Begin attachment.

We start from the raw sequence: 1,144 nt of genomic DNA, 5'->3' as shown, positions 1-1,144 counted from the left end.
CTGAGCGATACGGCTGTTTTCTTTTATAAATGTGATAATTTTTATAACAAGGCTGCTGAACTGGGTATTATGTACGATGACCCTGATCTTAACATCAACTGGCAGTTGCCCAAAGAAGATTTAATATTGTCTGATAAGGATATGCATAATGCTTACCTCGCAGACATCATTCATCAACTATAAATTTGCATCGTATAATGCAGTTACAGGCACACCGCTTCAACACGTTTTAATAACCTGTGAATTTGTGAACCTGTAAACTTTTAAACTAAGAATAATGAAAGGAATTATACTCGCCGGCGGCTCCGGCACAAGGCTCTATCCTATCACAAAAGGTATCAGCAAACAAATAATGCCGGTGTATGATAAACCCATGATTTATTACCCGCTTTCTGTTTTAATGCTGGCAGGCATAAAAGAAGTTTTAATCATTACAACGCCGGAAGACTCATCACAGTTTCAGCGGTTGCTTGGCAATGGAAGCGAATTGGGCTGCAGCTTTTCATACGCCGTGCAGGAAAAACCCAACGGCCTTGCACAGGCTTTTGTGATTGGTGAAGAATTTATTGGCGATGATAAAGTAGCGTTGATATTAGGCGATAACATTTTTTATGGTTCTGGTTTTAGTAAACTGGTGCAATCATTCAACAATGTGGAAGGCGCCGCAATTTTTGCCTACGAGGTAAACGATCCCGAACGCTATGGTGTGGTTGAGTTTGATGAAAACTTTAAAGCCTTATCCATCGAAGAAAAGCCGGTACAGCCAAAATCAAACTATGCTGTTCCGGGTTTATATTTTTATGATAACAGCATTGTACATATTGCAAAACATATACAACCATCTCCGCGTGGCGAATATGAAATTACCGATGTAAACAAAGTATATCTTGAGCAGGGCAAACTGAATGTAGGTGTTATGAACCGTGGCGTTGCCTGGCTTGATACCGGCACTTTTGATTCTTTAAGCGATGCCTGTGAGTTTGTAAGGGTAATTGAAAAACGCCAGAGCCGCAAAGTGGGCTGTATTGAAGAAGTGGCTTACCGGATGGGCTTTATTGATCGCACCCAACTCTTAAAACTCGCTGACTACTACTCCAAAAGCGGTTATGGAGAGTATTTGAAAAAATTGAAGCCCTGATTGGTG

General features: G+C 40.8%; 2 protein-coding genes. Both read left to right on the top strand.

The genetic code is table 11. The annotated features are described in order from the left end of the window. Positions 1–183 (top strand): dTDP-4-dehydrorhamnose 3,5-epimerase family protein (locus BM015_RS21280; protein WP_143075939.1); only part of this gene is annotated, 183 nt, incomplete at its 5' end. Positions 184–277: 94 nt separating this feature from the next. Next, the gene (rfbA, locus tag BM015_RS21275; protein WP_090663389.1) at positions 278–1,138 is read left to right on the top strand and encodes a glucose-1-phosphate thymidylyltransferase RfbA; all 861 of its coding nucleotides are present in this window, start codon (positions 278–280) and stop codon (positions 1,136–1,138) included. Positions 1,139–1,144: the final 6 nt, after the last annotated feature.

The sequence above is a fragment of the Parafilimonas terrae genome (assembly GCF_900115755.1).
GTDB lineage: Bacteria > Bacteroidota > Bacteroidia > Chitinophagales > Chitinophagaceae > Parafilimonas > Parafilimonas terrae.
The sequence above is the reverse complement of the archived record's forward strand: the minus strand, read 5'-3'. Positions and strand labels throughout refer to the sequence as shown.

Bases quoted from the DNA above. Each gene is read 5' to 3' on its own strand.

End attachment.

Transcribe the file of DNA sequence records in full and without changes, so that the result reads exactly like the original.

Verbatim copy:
We start from the raw sequence: 1,144 nt of genomic DNA, 5'->3' as shown, positions 1-1,144 counted from the left end.
CTGAGCGATACGGCTGTTTTCTTTTATAAATGTGATAATTTTTATAACAAGGCTGCTGAACTGGGTATTATGTACGATGACCCTGATCTTAACATCAACTGGCAGTTGCCCAAAGAAGATTTAATATTGTCTGATAAGGATATGCATAATGCTTACCTCGCAGACATCATTCATCAACTATAAATTTGCATCGTATAATGCAGTTACAGGCACACCGCTTCAACACGTTTTAATAACCTGTGAATTTGTGAACCTGTAAACTTTTAAACTAAGAATAATGAAAGGAATTATACTCGCCGGCGGCTCCGGCACAAGGCTCTATCCTATCACAAAAGGTATCAGCAAACAAATAATGCCGGTGTATGATAAACCCATGATTTATTACCCGCTTTCTGTTTTAATGCTGGCAGGCATAAAAGAAGTTTTAATCATTACAACGCCGGAAGACTCATCACAGTTTCAGCGGTTGCTTGGCAATGGAAGCGAATTGGGCTGCAGCTTTTCATACGCCGTGCAGGAAAAACCCAACGGCCTTGCACAGGCTTTTGTGATTGGTGAAGAATTTATTGGCGATGATAAAGTAGCGTTGATATTAGGCGATAACATTTTTTATGGTTCTGGTTTTAGTAAACTGGTGCAATCATTCAACAATGTGGAAGGCGCCGCAATTTTTGCCTACGAGGTAAACGATCCCGAACGCTATGGTGTGGTTGAGTTTGATGAAAACTTTAAAGCCTTATCCATCGAAGAAAAGCCGGTACAGCCAAAATCAAACTATGCTGTTCCGGGTTTATATTTTTATGATAACAGCATTGTACATATTGCAAAACATATACAACCATCTCCGCGTGGCGAATATGAAATTACCGATGTAAACAAAGTATATCTTGAGCAGGGCAAACTGAATGTAGGTGTTATGAACCGTGGCGTTGCCTGGCTTGATACCGGCACTTTTGATTCTTTAAGCGATGCCTGTGAGTTTGTAAGGGTAATTGAAAAACGCCAGAGCCGCAAAGTGGGCTGTATTGAAGAAGTGGCTTACCGGATGGGCTTTATTGATCGCACCCAACTCTTAAAACTCGCTGACTACTACTCCAAAAGCGGTTATGGAGAGTATTTGAAAAAATTGAAGCCCTGATTGGTG

General features: G+C 40.8%; 2 protein-coding genes. Both read left to right on the top strand.

The genetic code is table 11. The annotated features are described in order from the left end of the window. Positions 1–183 (top strand): dTDP-4-dehydrorhamnose 3,5-epimerase family protein (locus BM015_RS21280; protein WP_143075939.1); only part of this gene is annotated, 183 nt, incomplete at its 5' end. Positions 184–277: 94 nt separating this feature from the next. Next, the gene (rfbA, locus tag BM015_RS21275; protein WP_090663389.1) at positions 278–1,138 is read left to right on the top strand and encodes a glucose-1-phosphate thymidylyltransferase RfbA; all 861 of its coding nucleotides are present in this window, start codon (positions 278–280) and stop codon (positions 1,136–1,138) included. Positions 1,139–1,144: the final 6 nt, after the last annotated feature.

The sequence above is a fragment of the Parafilimonas terrae genome (assembly GCF_900115755.1).
GTDB lineage: Bacteria > Bacteroidota > Bacteroidia > Chitinophagales > Chitinophagaceae > Parafilimonas > Parafilimonas terrae.
The sequence above is the reverse complement of the archived record's forward strand: the minus strand, read 5'-3'. Positions and strand labels throughout refer to the sequence as shown.

Bases quoted from the DNA above. Each gene is read 5' to 3' on its own strand.